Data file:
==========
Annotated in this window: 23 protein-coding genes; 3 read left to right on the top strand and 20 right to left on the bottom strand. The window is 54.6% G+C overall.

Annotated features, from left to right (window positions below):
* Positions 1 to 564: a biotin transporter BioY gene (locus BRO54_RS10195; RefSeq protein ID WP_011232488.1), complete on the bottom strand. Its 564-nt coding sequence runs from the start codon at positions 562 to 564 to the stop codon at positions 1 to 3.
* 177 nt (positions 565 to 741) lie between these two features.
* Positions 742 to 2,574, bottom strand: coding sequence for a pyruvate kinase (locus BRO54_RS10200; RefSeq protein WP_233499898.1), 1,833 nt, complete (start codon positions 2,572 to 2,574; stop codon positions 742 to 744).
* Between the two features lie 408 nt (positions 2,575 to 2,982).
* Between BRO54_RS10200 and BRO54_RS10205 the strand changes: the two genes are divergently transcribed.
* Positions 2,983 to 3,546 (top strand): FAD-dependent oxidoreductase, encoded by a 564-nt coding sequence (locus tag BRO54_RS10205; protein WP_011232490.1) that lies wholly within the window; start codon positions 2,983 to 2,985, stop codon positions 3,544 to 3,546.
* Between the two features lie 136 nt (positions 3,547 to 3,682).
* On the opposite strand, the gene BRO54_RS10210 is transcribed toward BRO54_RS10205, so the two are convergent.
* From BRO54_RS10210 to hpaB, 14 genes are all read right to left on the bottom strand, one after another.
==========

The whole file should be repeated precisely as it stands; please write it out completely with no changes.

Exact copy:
Annotated in this window: 23 protein-coding genes; 3 read left to right on the top strand and 20 right to left on the bottom strand. The window is 54.6% G+C overall.

Annotated features, from left to right (window positions below):
* Positions 1 to 564: a biotin transporter BioY gene (locus BRO54_RS10195; RefSeq protein ID WP_011232488.1), complete on the bottom strand. Its 564-nt coding sequence runs from the start codon at positions 562 to 564 to the stop codon at positions 1 to 3.
* 177 nt (positions 565 to 741) lie between these two features.
* Positions 742 to 2,574, bottom strand: coding sequence for a pyruvate kinase (locus BRO54_RS10200; RefSeq protein WP_233499898.1), 1,833 nt, complete (start codon positions 2,572 to 2,574; stop codon positions 742 to 744).
* Between the two features lie 408 nt (positions 2,575 to 2,982).
* Between BRO54_RS10200 and BRO54_RS10205 the strand changes: the two genes are divergently transcribed.
* Positions 2,983 to 3,546 (top strand): FAD-dependent oxidoreductase, encoded by a 564-nt coding sequence (locus tag BRO54_RS10205; protein WP_011232490.1) that lies wholly within the window; start codon positions 2,983 to 2,985, stop codon positions 3,544 to 3,546.
* Between the two features lie 136 nt (positions 3,547 to 3,682).
* On the opposite strand, the gene BRO54_RS10210 is transcribed toward BRO54_RS10205, so the two are convergent.
* From BRO54_RS10210 to hpaB, 14 genes are all read right to left on the bottom strand, one after another.